In spite of these changes, when I drove through the gate onto our land, I still felt intoxicated on a mixture of nostalgia and excitement. Couldn't wait to show my kids the panoramic view from atop "the big hill," where the ancient Indian smoke-signal hearth still keeps watch from that high place. To walk them through the circles of stones where Indian teepees once stood. To climb with them up to the "big spring" that watered our herd. And to the Indian graves that look down from a low hill across the old wheat field and hay slew on the west side.

I wanted my children to connect with simple objects from my childhood: the ruins of the 1929 Pontiac, in which I learned to drive, eyes peaking over the dash, feet stretching for the pedals. The old sleigh still resting on a knoll: my sisters and I ran along behind it to warm our toes. Rusty remains of Dad's old grain binder. Object after object, memory after nostalgic memory.


We drove down through the gully, past the old well, and up toward the yard where my small boy bare feet used to run. But, I was not prepared for what hit me when we pulled up in front of the old house. Weeds and grass, waist-high, had taken over what had once been Mother's well-kept yard lined with shrubs and flowers.

The outbuildings had all crumbled into the past. But the old house still stood — alone — her features weathered by time and vacancy, yet with her personality and character still intact. However, she looked so very forlorn. Remnants of the brick chimney leaned off-angle, about to tumble through a gap where the winds of fifty winters had wiggled shingles loose. Pigeons fluttered out of these holes in the roof. Partly broken windows stared blankly, like the eyes of a lunatic, gone mad with loneliness.

For long moments I could only stand and stare back. Time seemed to fall away. I felt my bare feet running though the grass again. Heard my sisters laughing as young girls. Smelled Mom's cooking. Heard Dad's tenor song. An ache several levels deeper than physical pressed around my heart. I reeled under the storm of nostalgia.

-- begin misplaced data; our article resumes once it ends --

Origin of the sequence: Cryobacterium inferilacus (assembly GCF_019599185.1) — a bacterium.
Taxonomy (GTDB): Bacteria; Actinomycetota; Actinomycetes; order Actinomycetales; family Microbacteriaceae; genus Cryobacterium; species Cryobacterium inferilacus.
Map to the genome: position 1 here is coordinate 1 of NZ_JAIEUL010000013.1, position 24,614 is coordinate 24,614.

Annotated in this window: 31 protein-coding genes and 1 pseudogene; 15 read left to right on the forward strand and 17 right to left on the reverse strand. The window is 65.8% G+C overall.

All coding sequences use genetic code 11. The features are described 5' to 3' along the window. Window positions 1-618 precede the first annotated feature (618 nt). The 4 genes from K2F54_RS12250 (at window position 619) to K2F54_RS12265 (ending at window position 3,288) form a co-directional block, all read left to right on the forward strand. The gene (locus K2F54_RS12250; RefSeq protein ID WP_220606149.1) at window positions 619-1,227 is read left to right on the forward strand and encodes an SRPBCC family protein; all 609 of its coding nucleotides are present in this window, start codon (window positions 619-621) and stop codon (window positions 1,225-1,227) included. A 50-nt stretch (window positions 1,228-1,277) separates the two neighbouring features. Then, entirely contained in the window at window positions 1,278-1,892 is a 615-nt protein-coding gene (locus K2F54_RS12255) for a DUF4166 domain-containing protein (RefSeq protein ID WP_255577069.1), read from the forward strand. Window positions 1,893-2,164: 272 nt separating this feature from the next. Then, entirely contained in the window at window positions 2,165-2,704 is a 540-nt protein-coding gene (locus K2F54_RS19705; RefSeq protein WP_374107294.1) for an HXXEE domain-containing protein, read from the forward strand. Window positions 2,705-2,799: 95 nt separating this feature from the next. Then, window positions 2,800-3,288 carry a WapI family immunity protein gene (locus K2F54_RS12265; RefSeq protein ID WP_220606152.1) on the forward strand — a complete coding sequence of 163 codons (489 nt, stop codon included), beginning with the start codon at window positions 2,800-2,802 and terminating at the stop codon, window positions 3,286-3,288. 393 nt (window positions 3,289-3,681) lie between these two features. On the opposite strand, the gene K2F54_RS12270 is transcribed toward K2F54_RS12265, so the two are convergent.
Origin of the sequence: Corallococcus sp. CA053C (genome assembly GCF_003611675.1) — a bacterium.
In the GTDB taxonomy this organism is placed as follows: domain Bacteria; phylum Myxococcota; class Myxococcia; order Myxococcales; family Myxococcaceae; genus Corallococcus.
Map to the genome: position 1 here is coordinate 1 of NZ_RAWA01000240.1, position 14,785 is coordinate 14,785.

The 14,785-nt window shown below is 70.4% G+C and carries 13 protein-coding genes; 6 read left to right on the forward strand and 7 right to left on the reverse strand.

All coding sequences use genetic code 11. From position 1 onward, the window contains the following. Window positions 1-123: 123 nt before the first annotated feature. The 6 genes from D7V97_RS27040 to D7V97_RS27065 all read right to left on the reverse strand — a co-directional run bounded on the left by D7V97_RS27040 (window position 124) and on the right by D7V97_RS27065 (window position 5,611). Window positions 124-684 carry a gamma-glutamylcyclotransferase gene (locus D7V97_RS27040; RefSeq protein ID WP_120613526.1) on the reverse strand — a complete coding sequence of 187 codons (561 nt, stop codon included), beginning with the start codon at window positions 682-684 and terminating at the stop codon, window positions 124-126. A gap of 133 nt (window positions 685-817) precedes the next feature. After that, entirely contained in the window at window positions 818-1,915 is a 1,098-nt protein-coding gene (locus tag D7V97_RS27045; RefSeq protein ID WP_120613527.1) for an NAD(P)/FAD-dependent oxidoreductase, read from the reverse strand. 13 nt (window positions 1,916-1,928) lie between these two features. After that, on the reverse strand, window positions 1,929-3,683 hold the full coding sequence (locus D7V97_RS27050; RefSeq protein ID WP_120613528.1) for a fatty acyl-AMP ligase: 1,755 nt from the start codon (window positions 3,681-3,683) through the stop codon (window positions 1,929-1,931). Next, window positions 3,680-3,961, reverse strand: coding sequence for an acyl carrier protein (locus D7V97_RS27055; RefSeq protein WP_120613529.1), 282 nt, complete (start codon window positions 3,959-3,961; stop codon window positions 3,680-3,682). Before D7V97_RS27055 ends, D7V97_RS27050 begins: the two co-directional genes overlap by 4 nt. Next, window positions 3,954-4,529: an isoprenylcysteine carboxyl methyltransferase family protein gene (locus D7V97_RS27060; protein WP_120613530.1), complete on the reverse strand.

Then suddenly, like awakening from a dream, yesterday fell away.

My children tugged at my coat. "Daddy, why are you crying?" How could I explain to them that here in the very center of my childhood place, I felt anything but at home. Never have words of Thomas Wolfe seemed more poignantly, personally true, "You can't go home again." Home would never be again. Only in memory. Nothing more. For even if the buildings had not decayed it would still have been impossible to get home by coming to this place. The "home-ness" of the "the old home place" is erased forever. My soul felt as empty as that old house.

Mom and Dad have long since gone to heaven. They had not been to the home place for at least a decade before they died. One of my sisters is buried a thousand miles away; the living ones scattered across the earth. Even neighbors have died or left. Only "the land" remains the same, yet even it seems different: once tilled for fields, it is now turned back to rangeland and fenced by hands of strangers.

That day I began to comprehend on profoundly unsettling levels, that "home" is not a place! The "old home place" is not home. In fact no place is. Not for me, and, I think, not for anyone!

All these faithful ones died without receiving what God had promised them, but they saw it all from a distance and welcomed the promises of God. They agreed that they were no more than foreigners and nomads here on earth. And obviously people who talk like that are looking forward to a country they can call their own. If they had meant the country they came from, they would have found a way to go back. But they were looking for a better place, a heavenly homeland. That is why God is not ashamed to be called their God, for he has prepared a heavenly city for them. (Hebrews 11:13-16)

[1] Diffie, Joe. "Home." Sixteen Biggest Hits. Sony.

[2] Psalm 137:1,4